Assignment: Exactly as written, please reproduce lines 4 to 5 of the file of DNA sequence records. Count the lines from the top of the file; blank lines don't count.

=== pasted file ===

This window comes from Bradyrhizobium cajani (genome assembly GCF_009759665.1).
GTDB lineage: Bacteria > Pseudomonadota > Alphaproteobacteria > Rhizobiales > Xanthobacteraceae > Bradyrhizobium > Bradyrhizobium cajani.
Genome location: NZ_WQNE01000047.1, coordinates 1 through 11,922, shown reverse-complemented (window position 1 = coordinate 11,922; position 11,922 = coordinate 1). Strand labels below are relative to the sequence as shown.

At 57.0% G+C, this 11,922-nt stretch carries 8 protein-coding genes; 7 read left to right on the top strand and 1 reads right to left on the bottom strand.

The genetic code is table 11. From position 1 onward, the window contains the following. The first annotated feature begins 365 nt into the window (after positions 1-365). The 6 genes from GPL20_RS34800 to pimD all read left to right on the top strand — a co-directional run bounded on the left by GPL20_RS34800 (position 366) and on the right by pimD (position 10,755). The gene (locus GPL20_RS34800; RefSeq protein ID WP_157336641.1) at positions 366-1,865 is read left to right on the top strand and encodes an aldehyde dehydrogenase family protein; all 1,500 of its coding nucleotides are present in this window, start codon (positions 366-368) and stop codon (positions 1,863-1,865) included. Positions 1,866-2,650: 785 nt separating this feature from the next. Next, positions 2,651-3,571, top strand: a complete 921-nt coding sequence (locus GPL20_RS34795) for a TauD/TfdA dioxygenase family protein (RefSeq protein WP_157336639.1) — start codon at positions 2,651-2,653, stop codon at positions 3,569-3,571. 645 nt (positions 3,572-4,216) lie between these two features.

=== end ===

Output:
At 57.0% G+C, this 11,922-nt stretch carries 8 protein-coding genes; 7 read left to right on the top strand and 1 reads right to left on the bottom strand.

The genetic code is table 11. From position 1 onward, the window contains the following. The first annotated feature begins 365 nt into the window (after positions 1-365). The 6 genes from GPL20_RS34800 to pimD all read left to right on the top strand — a co-directional run bounded on the left by GPL20_RS34800 (position 366) and on the right by pimD (position 10,755). The gene (locus GPL20_RS34800; RefSeq protein ID WP_157336641.1) at positions 366-1,865 is read left to right on the top strand and encodes an aldehyde dehydrogenase family protein; all 1,500 of its coding nucleotides are present in this window, start codon (positions 366-368) and stop codon (positions 1,863-1,865) included. Positions 1,866-2,650: 785 nt separating this feature from the next. Next, positions 2,651-3,571, top strand: a complete 921-nt coding sequence (locus GPL20_RS34795) for a TauD/TfdA dioxygenase family protein (RefSeq protein WP_157336639.1) — start codon at positions 2,651-2,653, stop codon at positions 3,569-3,571. 645 nt (positions 3,572-4,216) lie between these two features.